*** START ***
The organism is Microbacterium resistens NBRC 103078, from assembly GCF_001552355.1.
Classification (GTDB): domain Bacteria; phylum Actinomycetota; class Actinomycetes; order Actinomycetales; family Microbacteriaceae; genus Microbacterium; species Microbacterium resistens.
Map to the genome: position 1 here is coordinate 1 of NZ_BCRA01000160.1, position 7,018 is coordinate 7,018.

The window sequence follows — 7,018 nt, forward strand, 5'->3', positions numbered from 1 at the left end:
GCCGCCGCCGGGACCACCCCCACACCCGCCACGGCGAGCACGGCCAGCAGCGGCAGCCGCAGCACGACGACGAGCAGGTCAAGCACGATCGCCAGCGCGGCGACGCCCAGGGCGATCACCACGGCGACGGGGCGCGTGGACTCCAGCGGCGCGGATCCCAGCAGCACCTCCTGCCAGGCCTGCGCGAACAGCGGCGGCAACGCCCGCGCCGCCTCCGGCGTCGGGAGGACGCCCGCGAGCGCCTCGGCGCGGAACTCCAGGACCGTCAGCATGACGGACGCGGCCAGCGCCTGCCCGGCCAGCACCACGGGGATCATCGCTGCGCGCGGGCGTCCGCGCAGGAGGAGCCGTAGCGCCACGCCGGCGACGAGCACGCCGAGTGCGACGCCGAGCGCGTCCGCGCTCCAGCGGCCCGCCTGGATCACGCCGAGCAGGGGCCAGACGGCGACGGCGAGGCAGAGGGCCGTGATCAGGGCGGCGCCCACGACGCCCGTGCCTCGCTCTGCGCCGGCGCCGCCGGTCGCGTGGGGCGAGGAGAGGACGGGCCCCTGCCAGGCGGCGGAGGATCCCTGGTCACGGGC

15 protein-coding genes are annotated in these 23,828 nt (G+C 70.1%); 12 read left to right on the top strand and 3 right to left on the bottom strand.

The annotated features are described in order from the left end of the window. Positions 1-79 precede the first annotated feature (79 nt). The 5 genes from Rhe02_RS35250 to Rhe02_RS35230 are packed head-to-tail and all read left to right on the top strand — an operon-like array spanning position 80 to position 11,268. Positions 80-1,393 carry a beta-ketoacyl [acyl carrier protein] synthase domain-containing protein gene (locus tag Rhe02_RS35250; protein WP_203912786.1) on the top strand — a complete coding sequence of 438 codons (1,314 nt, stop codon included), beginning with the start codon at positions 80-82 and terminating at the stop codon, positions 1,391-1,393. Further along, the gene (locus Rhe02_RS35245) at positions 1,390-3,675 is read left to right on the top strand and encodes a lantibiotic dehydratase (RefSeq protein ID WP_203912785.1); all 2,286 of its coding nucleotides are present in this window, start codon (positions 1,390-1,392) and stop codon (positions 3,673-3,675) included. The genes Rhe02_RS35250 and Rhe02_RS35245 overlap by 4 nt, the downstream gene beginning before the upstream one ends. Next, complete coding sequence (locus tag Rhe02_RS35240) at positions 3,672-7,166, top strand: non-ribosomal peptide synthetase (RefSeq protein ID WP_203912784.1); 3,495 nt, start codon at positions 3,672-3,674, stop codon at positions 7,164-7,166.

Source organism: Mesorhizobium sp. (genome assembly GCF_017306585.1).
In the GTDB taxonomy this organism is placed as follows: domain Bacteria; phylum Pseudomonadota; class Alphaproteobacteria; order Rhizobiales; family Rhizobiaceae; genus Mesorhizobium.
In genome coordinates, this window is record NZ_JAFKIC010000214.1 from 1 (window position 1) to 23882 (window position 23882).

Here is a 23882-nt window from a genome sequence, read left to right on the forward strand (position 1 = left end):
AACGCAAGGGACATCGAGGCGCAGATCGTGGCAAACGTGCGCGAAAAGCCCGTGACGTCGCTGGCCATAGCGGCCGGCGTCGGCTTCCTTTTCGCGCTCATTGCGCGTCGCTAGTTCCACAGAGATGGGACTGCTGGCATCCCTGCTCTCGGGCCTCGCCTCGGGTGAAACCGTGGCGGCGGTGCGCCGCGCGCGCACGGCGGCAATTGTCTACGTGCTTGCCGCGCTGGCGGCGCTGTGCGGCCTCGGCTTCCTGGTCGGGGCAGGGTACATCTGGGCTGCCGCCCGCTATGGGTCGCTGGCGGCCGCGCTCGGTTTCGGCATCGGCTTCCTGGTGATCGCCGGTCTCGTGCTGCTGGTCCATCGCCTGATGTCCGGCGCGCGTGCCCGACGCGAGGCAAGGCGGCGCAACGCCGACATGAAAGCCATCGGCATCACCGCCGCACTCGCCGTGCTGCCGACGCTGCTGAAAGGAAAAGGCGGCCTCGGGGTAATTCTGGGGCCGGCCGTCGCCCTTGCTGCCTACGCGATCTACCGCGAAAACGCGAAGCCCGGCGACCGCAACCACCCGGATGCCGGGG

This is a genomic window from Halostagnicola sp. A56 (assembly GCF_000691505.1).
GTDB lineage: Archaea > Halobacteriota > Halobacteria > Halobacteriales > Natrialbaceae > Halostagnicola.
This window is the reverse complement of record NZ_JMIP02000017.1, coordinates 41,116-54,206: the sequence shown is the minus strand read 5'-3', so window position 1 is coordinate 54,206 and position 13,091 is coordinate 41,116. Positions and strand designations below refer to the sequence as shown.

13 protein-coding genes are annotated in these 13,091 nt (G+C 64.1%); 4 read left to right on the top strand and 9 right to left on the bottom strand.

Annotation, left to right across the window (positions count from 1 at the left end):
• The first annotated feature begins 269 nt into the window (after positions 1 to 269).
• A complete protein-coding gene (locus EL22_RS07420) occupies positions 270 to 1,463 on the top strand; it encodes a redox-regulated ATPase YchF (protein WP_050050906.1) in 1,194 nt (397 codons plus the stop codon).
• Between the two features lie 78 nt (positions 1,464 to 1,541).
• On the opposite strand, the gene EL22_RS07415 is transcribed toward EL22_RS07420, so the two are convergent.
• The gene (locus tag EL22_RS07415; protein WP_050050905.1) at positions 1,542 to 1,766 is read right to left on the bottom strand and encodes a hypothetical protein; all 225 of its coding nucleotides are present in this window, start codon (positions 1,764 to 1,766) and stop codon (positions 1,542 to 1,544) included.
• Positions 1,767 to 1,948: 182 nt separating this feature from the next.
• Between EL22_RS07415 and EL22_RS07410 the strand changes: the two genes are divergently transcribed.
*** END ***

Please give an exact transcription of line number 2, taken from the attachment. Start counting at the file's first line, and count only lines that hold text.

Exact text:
Classification (GTDB): domain Bacteria; phylum Actinomycetota; class Actinomycetes; order Actinomycetales; family Microbacteriaceae; genus Microbacterium; species Microbacterium resistens.